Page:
John Lee Bowie, Petitioner-appellant, v. Dr. George J. Beto, Director, Texas Department of Corrections, Respondent-appellee, 416 F.2d 968 (5th Cir. 1969)Annotate this Case
John Lee Bowie, pro se.
Crawford C. Martin, Atty. Gen. of the State of Texas, Allo B. Crow, Jr., Asst. Atty. Gen., Austin, Tex., for respondent-appellee.
Before GEWIN, DYER and CARS-WELL, Circuit Judges.
In this pro se case appellant has failed to file a brief within the time fixed by Rule 31, F.R.A.P., and it is therefore appropriate to dispose of this case summarily pursuant to Rule 9(c) (2) of this Court. Stout v. Broom, 5 Cir. 1969, 406 F.2d 758.
Bowie, now on parole, was serving two life sentences for burglary of a private residence at night at the time he filed his petition for habeas corpus. The District Court denied relief on the basis of the state record. We affirm.
The life sentences were set by the juries which convicted the appellant in 1931. One of the indictments alleged two prior convictions for enhancement of sentence, but the other did not.
Appellant contends that he was denied assistance of counsel at the trials resulting in the 1931 convictions and the trials in 1926 and 1929.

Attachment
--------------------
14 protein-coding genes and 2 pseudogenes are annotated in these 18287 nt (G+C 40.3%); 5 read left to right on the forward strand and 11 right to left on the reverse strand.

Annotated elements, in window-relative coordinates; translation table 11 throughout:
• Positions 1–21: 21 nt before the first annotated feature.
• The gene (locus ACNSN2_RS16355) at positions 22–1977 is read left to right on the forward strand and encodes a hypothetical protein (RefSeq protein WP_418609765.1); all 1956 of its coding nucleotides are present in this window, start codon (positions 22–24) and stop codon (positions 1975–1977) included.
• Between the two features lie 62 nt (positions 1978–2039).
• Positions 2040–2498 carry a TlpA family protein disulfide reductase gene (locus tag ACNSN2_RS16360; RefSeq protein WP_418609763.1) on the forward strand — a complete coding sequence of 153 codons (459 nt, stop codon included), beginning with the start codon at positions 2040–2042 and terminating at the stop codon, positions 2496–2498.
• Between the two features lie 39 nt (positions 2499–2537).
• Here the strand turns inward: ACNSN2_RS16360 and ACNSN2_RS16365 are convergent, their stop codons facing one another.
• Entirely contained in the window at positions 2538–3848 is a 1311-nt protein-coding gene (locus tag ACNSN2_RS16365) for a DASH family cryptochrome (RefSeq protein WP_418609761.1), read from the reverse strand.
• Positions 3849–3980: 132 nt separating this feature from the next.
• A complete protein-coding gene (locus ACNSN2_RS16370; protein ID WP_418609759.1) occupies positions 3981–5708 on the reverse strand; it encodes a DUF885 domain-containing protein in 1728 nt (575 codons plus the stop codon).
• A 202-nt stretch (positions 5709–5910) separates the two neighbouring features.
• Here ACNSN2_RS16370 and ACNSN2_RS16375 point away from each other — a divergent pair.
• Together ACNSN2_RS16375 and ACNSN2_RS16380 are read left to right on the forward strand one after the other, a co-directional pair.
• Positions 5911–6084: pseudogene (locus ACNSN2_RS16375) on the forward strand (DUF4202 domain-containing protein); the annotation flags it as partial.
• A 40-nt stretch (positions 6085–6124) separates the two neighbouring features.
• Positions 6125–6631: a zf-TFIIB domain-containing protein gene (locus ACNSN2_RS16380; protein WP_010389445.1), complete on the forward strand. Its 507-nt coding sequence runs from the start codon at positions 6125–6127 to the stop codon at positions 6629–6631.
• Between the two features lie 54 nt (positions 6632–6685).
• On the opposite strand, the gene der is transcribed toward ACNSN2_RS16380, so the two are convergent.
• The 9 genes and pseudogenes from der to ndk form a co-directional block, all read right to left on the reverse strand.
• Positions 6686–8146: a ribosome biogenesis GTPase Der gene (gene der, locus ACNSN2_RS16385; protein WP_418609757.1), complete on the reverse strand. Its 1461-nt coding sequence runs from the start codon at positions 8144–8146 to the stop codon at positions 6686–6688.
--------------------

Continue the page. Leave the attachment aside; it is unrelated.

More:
After an evidentiary hearing, the state trial court held that the appellant was represented by counsel at the 1931 trials. The court made no findings concerning the 1926 and 1929 trials. The United States District Court denied habeas relief on the basis of the state record. 28 U.S.C.A. § 2254.
If the life sentence based on the prior convictions was the only sentence outstanding against the appellant, it would be necessary to remand the cause for determination of appellant's contention that he was denied counsel in the 1926 and 1929 trials. See Burgett v. Texas, 1967, 389 U.S. 109, 88 S. Ct. 258, 19 L. Ed. 2d 319. Coextensive with that sentence however, is the other life sentence. As to it, we find no error in the District Court's denial of habeas corpus relief. See Brown v. Beto, 5 Cir. 1967, 377 F.2d 950.